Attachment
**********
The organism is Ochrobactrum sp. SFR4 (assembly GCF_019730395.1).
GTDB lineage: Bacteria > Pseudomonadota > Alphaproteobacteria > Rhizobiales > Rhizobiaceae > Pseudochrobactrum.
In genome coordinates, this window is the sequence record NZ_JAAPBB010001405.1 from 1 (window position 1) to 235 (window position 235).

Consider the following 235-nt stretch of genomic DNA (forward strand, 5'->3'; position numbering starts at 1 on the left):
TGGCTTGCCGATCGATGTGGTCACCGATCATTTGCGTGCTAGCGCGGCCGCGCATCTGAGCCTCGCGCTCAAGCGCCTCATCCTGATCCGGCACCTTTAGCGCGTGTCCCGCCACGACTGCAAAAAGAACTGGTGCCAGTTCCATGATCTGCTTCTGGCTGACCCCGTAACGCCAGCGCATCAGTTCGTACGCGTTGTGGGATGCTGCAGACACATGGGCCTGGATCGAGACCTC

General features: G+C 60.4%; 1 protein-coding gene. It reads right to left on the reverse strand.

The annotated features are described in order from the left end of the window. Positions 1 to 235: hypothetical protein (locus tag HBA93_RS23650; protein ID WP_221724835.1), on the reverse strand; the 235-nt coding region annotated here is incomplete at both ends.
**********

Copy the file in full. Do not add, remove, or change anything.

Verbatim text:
The organism is Ochrobactrum sp. SFR4 (assembly GCF_019730395.1).
GTDB lineage: Bacteria > Pseudomonadota > Alphaproteobacteria > Rhizobiales > Rhizobiaceae > Pseudochrobactrum.
In genome coordinates, this window is the sequence record NZ_JAAPBB010001405.1 from 1 (window position 1) to 235 (window position 235).

Consider the following 235-nt stretch of genomic DNA (forward strand, 5'->3'; position numbering starts at 1 on the left):
TGGCTTGCCGATCGATGTGGTCACCGATCATTTGCGTGCTAGCGCGGCCGCGCATCTGAGCCTCGCGCTCAAGCGCCTCATCCTGATCCGGCACCTTTAGCGCGTGTCCCGCCACGACTGCAAAAAGAACTGGTGCCAGTTCCATGATCTGCTTCTGGCTGACCCCGTAACGCCAGCGCATCAGTTCGTACGCGTTGTGGGATGCTGCAGACACATGGGCCTGGATCGAGACCTC

General features: G+C 60.4%; 1 protein-coding gene. It reads right to left on the reverse strand.

The annotated features are described in order from the left end of the window. Positions 1 to 235: hypothetical protein (locus tag HBA93_RS23650; protein ID WP_221724835.1), on the reverse strand; the 235-nt coding region annotated here is incomplete at both ends.